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Which one is more correct?

This one should probably be similar to the other one.

This one should be probably similar to the other one.

My gut tells me it's the first one, but I'm not sure.

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4 Answers 4

up vote 2 down vote accepted

Compare it to other example, like:

I should probably do this.

I've never heard "I should do probably this."

According to this, the first one is correct:

This one should probably be similar to the other one.

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For some reason, the second one even sounds odd to me, I think it is because I've never heard it before. –  Tarik Sep 8 '11 at 4:03

Both phrases look equally unwieldy to me but a Google search yields about 25,200 results for "should probably be similar" vs. ONLY 248 results for "should be probably similar". That's about three orders of magnitude apart from each other.

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I agree both are poor phrasing. The second sounds frankly appalling. I don't like the first, not because of the split infinitive (which I think is a daft "rule" anyway), but because "should" already implies "likelihood without certainty". Therefore it's tautological to add the word "probable" - which grates on me once I actually think about it. –  FumbleFingers Sep 7 '11 at 21:18

"Should be" is the predicate, and "probably" is an adverb; you can write "probably should be", or "should probably be", but because modifiers in English generally come before the word modified, it is ungrammatical to place the adverb after the verb.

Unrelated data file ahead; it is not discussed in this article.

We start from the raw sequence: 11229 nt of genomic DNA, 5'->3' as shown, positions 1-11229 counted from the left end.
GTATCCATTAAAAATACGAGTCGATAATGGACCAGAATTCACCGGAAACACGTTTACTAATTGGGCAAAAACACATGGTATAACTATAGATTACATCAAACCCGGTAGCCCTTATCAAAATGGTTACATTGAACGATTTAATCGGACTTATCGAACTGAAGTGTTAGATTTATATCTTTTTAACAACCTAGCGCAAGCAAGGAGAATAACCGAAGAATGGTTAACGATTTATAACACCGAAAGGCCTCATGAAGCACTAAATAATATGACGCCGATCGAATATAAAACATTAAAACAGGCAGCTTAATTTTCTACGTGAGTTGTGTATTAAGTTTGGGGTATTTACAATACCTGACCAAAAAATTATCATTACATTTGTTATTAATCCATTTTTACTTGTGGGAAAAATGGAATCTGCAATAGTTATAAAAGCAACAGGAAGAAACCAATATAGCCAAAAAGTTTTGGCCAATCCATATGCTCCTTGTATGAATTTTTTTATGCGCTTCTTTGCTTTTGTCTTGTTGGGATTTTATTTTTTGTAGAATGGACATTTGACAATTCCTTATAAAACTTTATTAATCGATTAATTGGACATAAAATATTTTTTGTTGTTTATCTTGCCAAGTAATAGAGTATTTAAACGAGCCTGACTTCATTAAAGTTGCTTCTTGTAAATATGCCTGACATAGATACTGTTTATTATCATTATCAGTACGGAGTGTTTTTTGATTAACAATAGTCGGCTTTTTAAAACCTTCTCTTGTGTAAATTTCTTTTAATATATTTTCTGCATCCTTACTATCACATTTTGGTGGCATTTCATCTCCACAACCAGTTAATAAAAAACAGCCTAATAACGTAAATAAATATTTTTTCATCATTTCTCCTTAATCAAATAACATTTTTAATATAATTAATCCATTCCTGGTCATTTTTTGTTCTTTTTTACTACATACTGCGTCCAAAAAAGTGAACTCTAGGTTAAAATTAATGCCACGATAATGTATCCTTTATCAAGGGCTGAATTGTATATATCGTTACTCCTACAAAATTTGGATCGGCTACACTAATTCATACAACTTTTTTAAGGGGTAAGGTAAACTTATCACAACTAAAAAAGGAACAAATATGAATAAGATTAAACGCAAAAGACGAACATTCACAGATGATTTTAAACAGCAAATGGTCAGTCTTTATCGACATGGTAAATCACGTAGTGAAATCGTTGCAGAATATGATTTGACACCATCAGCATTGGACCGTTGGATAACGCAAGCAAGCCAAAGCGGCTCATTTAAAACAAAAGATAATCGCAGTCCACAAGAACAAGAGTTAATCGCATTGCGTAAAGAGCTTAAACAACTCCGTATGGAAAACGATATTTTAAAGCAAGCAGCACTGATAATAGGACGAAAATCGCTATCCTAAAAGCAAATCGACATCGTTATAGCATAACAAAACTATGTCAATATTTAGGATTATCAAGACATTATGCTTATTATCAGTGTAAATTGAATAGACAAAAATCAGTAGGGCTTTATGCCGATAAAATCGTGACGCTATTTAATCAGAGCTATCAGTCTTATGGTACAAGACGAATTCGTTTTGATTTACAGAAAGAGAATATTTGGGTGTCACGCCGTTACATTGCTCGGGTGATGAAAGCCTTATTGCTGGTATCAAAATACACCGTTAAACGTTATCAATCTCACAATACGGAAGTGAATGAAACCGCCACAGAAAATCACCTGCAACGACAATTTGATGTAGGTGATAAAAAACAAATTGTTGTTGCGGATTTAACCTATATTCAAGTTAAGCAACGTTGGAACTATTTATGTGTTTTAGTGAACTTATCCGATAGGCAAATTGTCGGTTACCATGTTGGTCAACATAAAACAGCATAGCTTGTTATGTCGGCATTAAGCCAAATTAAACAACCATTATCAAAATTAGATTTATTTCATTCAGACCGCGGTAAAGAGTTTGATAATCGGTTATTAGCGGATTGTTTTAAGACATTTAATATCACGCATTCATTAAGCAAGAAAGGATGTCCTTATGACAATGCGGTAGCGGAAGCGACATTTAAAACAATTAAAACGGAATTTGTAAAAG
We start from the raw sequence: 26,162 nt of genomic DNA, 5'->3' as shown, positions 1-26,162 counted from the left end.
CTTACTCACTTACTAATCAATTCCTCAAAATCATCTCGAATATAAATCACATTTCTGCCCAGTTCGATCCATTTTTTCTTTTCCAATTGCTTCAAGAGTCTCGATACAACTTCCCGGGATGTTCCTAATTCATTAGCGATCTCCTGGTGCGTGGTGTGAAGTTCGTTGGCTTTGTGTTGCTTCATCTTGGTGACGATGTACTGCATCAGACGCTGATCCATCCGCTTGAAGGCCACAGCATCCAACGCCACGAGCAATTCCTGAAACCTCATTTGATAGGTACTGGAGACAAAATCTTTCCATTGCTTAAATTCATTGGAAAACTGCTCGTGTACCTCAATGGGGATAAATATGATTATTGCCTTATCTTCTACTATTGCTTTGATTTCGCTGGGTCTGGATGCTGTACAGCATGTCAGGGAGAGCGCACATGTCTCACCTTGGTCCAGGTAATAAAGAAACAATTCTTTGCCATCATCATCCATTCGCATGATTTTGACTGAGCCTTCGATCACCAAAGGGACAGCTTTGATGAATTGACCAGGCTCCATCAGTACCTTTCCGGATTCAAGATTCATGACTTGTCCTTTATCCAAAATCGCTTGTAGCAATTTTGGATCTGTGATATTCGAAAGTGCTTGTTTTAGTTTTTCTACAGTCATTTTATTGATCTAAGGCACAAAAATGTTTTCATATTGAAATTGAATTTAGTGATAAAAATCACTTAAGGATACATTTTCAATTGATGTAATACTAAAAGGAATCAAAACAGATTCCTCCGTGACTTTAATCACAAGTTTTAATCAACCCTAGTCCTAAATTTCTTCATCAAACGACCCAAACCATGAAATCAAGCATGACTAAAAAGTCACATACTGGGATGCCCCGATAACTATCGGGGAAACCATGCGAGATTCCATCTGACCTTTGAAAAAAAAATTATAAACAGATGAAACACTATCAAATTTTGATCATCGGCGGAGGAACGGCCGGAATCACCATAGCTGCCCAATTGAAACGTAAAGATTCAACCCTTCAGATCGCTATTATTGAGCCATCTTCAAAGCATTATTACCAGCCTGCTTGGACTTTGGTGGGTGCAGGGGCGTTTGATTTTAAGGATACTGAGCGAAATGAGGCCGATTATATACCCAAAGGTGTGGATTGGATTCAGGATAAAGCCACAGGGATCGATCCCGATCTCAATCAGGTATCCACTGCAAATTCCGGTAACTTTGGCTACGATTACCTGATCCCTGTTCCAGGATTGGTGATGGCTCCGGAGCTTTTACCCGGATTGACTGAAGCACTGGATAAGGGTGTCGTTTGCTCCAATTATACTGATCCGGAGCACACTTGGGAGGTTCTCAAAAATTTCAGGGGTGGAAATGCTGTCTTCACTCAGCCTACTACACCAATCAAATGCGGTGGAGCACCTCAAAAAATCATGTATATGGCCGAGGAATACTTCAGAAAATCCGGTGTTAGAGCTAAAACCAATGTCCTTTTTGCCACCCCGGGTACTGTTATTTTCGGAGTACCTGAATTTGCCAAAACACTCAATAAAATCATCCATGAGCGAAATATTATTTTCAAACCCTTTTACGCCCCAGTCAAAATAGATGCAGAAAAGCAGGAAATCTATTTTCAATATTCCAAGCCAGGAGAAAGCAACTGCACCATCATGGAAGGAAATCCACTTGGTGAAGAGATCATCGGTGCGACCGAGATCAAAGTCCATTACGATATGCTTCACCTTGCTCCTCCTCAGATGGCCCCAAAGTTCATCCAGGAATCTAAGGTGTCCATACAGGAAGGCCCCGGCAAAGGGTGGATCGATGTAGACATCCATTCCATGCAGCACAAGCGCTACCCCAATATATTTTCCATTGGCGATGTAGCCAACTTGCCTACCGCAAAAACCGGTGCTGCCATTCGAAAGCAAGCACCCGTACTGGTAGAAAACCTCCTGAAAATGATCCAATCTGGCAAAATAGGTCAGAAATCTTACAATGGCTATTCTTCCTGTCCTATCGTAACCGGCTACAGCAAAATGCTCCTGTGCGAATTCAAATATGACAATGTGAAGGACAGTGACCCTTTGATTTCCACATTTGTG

There is no trouble in inserting "probably" between the "should" and "be"; "be", here, is a modal verb complement to "should", not an infinitive. There is nothing ungrammatical in the least about splitting modal phrases with modifiers. "He would really liked to have been...." "He would have really been better off...." "He really would not have eaten...." etc. All of these are perfectly grammatical.

It is possible, however, to manipulate the sentence with some grammar, and give it a colloquial, spoken scansion:

"It should be, probably, ten feet long."

Which would be the same as saying something like this:

"It should be, oh, probably ten feet long."

In spoken English, one might well hear someone speak this way, and the speaker might well speak so quickly as to omit the pauses represented by the commas; in written English, for the above-mentioned reasons, though, you can't really do it. You'll need the commas to indicate the syntactical breaks.

Basically, "probably" in the latter instances is being used as a synonym for the adjective "about", and so is functioning not as an adverb, but as an adjective; in the former instances, it is being used as a proper adverb. That's why you need the commas to distinguish the latter usage from the former, more formal usage: they separate the word "probably" from the predicate phrase, so the reader can associate it with its intended object, the following noun phrase.

Adverbs are often adapted to adjectival use, so this isn't really all that strange a situation.

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Great additional answer. It's very likely that I caught the second form in an informal spoken context. –  Diego Mijelshon Sep 8 '11 at 14:40

The first one seems more natural

Although it does split an infinitive.

Although anyone who cares about that should be run out of EL&U!

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2  
If you are concerned about splitting the infinitive, you could always say "this one probably should be" –  Lauren Sep 7 '11 at 18:59
    
@Theta30 yeah I saw, just figured I'd throw that option out there! –  Lauren Sep 8 '11 at 13:25

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